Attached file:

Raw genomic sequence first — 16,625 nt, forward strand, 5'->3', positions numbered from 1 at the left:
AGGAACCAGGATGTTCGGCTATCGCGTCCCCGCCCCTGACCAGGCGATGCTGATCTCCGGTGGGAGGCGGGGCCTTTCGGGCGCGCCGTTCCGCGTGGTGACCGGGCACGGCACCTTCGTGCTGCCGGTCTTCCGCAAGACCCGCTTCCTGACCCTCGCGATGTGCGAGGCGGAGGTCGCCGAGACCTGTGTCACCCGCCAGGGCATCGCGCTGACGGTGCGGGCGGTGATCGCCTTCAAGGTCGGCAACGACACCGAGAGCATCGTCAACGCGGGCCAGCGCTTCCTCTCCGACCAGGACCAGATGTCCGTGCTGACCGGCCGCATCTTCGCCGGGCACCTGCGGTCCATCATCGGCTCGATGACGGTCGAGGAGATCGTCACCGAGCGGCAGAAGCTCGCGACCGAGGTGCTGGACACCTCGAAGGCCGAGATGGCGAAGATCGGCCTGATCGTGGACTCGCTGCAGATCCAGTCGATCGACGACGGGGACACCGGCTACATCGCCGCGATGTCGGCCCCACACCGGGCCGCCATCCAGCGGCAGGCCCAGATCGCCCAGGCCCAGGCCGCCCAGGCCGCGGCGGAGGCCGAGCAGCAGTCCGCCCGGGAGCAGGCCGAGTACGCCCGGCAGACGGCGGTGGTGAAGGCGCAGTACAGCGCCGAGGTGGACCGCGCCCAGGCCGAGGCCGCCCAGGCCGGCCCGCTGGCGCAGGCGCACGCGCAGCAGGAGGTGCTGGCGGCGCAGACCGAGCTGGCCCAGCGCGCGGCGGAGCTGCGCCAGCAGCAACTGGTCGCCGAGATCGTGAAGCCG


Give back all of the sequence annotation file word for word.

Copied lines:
Raw genomic sequence first — 16,625 nt, forward strand, 5'->3', positions numbered from 1 at the left:
AGGAACCAGGATGTTCGGCTATCGCGTCCCCGCCCCTGACCAGGCGATGCTGATCTCCGGTGGGAGGCGGGGCCTTTCGGGCGCGCCGTTCCGCGTGGTGACCGGGCACGGCACCTTCGTGCTGCCGGTCTTCCGCAAGACCCGCTTCCTGACCCTCGCGATGTGCGAGGCGGAGGTCGCCGAGACCTGTGTCACCCGCCAGGGCATCGCGCTGACGGTGCGGGCGGTGATCGCCTTCAAGGTCGGCAACGACACCGAGAGCATCGTCAACGCGGGCCAGCGCTTCCTCTCCGACCAGGACCAGATGTCCGTGCTGACCGGCCGCATCTTCGCCGGGCACCTGCGGTCCATCATCGGCTCGATGACGGTCGAGGAGATCGTCACCGAGCGGCAGAAGCTCGCGACCGAGGTGCTGGACACCTCGAAGGCCGAGATGGCGAAGATCGGCCTGATCGTGGACTCGCTGCAGATCCAGTCGATCGACGACGGGGACACCGGCTACATCGCCGCGATGTCGGCCCCACACCGGGCCGCCATCCAGCGGCAGGCCCAGATCGCCCAGGCCCAGGCCGCCCAGGCCGCGGCGGAGGCCGAGCAGCAGTCCGCCCGGGAGCAGGCCGAGTACGCCCGGCAGACGGCGGTGGTGAAGGCGCAGTACAGCGCCGAGGTGGACCGCGCCCAGGCCGAGGCCGCCCAGGCCGGCCCGCTGGCGCAGGCGCACGCGCAGCAGGAGGTGCTGGCGGCGCAGACCGAGCTGGCCCAGCGCGCGGCGGAGCTGCGCCAGCAGCAACTGGTCGCCGAGATCGTGAAGCCG